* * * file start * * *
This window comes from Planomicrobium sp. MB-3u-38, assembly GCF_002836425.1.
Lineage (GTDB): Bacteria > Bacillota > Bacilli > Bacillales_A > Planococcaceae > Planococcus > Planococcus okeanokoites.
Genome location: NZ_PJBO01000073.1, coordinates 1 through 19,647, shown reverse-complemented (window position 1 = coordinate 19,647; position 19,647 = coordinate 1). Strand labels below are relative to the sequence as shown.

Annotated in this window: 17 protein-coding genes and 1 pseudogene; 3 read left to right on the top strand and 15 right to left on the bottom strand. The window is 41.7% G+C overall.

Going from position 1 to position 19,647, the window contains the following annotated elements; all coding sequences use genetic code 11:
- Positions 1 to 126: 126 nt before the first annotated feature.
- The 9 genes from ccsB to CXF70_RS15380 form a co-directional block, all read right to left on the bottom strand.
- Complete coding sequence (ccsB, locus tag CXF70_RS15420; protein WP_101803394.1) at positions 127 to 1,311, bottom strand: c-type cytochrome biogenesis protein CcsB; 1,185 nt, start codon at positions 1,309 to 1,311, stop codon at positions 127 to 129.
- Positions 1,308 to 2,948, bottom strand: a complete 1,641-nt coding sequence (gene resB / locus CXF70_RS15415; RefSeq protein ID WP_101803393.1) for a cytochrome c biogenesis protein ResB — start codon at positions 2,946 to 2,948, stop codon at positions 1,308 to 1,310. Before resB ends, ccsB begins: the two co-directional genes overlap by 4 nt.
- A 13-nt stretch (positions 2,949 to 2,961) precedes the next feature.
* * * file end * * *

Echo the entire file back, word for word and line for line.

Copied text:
This window comes from Planomicrobium sp. MB-3u-38, assembly GCF_002836425.1.
Lineage (GTDB): Bacteria > Bacillota > Bacilli > Bacillales_A > Planococcaceae > Planococcus > Planococcus okeanokoites.
Genome location: NZ_PJBO01000073.1, coordinates 1 through 19,647, shown reverse-complemented (window position 1 = coordinate 19,647; position 19,647 = coordinate 1). Strand labels below are relative to the sequence as shown.

Annotated in this window: 17 protein-coding genes and 1 pseudogene; 3 read left to right on the top strand and 15 right to left on the bottom strand. The window is 41.7% G+C overall.

Going from position 1 to position 19,647, the window contains the following annotated elements; all coding sequences use genetic code 11:
- Positions 1 to 126: 126 nt before the first annotated feature.
- The 9 genes from ccsB to CXF70_RS15380 form a co-directional block, all read right to left on the bottom strand.
- Complete coding sequence (ccsB, locus tag CXF70_RS15420; protein WP_101803394.1) at positions 127 to 1,311, bottom strand: c-type cytochrome biogenesis protein CcsB; 1,185 nt, start codon at positions 1,309 to 1,311, stop codon at positions 127 to 129.
- Positions 1,308 to 2,948, bottom strand: a complete 1,641-nt coding sequence (gene resB / locus CXF70_RS15415; RefSeq protein ID WP_101803393.1) for a cytochrome c biogenesis protein ResB — start codon at positions 2,946 to 2,948, stop codon at positions 1,308 to 1,310. Before resB ends, ccsB begins: the two co-directional genes overlap by 4 nt.
- A 13-nt stretch (positions 2,949 to 2,961) precedes the next feature.